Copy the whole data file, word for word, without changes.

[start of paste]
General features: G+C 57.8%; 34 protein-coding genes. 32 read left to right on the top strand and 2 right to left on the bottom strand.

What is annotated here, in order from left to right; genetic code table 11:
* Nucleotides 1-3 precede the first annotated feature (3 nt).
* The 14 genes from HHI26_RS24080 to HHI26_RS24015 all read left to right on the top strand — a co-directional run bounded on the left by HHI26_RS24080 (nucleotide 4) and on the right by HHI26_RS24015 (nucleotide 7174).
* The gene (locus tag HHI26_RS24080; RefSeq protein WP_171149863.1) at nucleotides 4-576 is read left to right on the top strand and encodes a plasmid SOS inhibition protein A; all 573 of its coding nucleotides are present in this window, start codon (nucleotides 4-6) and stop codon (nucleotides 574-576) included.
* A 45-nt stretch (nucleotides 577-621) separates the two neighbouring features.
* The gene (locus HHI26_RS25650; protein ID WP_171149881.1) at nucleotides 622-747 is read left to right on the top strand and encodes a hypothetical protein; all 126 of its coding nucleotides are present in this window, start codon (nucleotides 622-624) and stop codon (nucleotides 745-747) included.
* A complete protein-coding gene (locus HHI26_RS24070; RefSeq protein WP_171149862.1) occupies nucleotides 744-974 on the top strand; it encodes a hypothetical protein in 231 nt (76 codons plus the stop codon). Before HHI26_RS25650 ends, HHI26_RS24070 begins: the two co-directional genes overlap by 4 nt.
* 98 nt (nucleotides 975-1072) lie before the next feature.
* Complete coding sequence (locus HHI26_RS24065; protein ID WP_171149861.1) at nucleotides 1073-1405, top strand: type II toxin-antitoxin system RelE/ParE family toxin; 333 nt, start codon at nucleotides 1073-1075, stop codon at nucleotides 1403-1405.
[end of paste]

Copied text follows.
General features: G+C 57.8%; 34 protein-coding genes. 32 read left to right on the top strand and 2 right to left on the bottom strand.

What is annotated here, in order from left to right; genetic code table 11:
* Nucleotides 1-3 precede the first annotated feature (3 nt).
* The 14 genes from HHI26_RS24080 to HHI26_RS24015 all read left to right on the top strand — a co-directional run bounded on the left by HHI26_RS24080 (nucleotide 4) and on the right by HHI26_RS24015 (nucleotide 7174).
* The gene (locus tag HHI26_RS24080; RefSeq protein WP_171149863.1) at nucleotides 4-576 is read left to right on the top strand and encodes a plasmid SOS inhibition protein A; all 573 of its coding nucleotides are present in this window, start codon (nucleotides 4-6) and stop codon (nucleotides 574-576) included.
* A 45-nt stretch (nucleotides 577-621) separates the two neighbouring features.
* The gene (locus HHI26_RS25650; protein ID WP_171149881.1) at nucleotides 622-747 is read left to right on the top strand and encodes a hypothetical protein; all 126 of its coding nucleotides are present in this window, start codon (nucleotides 622-624) and stop codon (nucleotides 745-747) included.
* A complete protein-coding gene (locus HHI26_RS24070; RefSeq protein WP_171149862.1) occupies nucleotides 744-974 on the top strand; it encodes a hypothetical protein in 231 nt (76 codons plus the stop codon). Before HHI26_RS25650 ends, HHI26_RS24070 begins: the two co-directional genes overlap by 4 nt.
* 98 nt (nucleotides 975-1072) lie before the next feature.
* Complete coding sequence (locus HHI26_RS24065; protein ID WP_171149861.1) at nucleotides 1073-1405, top strand: type II toxin-antitoxin system RelE/ParE family toxin; 333 nt, start codon at nucleotides 1073-1075, stop codon at nucleotides 1403-1405.